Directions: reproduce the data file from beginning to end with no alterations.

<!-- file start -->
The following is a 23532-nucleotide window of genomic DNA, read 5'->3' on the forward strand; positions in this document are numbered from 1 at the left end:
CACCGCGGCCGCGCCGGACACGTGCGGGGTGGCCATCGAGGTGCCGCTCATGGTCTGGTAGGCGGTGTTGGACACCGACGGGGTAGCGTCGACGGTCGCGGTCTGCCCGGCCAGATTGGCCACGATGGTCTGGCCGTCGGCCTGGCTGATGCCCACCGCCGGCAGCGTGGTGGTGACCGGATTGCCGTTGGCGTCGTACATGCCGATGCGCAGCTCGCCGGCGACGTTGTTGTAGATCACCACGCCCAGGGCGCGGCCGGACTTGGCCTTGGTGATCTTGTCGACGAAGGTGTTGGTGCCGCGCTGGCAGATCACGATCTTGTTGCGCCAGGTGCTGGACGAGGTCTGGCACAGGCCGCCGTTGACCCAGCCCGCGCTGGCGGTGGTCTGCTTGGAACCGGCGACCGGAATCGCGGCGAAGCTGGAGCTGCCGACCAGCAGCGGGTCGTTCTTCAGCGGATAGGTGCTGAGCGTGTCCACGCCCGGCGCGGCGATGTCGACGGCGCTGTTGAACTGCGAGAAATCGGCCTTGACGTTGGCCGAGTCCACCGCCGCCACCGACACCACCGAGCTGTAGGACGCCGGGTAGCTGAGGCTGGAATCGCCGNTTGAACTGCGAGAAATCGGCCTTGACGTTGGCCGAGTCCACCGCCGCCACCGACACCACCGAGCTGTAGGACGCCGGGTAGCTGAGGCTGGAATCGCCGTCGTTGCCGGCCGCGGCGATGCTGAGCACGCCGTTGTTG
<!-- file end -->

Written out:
The following is a 23532-nucleotide window of genomic DNA, read 5'->3' on the forward strand; positions in this document are numbered from 1 at the left end:
CACCGCGGCCGCGCCGGACACGTGCGGGGTGGCCATCGAGGTGCCGCTCATGGTCTGGTAGGCGGTGTTGGACACCGACGGGGTAGCGTCGACGGTCGCGGTCTGCCCGGCCAGATTGGCCACGATGGTCTGGCCGTCGGCCTGGCTGATGCCCACCGCCGGCAGCGTGGTGGTGACCGGATTGCCGTTGGCGTCGTACATGCCGATGCGCAGCTCGCCGGCGACGTTGTTGTAGATCACCACGCCCAGGGCGCGGCCGGACTTGGCCTTGGTGATCTTGTCGACGAAGGTGTTGGTGCCGCGCTGGCAGATCACGATCTTGTTGCGCCAGGTGCTGGACGAGGTCTGGCACAGGCCGCCGTTGACCCAGCCCGCGCTGGCGGTGGTCTGCTTGGAACCGGCGACCGGAATCGCGGCGAAGCTGGAGCTGCCGACCAGCAGCGGGTCGTTCTTCAGCGGATAGGTGCTGAGCGTGTCCACGCCCGGCGCGGCGATGTCGACGGCGCTGTTGAACTGCGAGAAATCGGCCTTGACGTTGGCCGAGTCCACCGCCGCCACCGACACCACCGAGCTGTAGGACGCCGGGTAGCTGAGGCTGGAATCGCCGNTTGAACTGCGAGAAATCGGCCTTGACGTTGGCCGAGTCCACCGCCGCCACCGACACCACCGAGCTGTAGGACGCCGGGTAGCTGAGGCTGGAATCGCCGTCGTTGCCGGCCGCGGCGATGCTGAGCACGCCGTTGTTG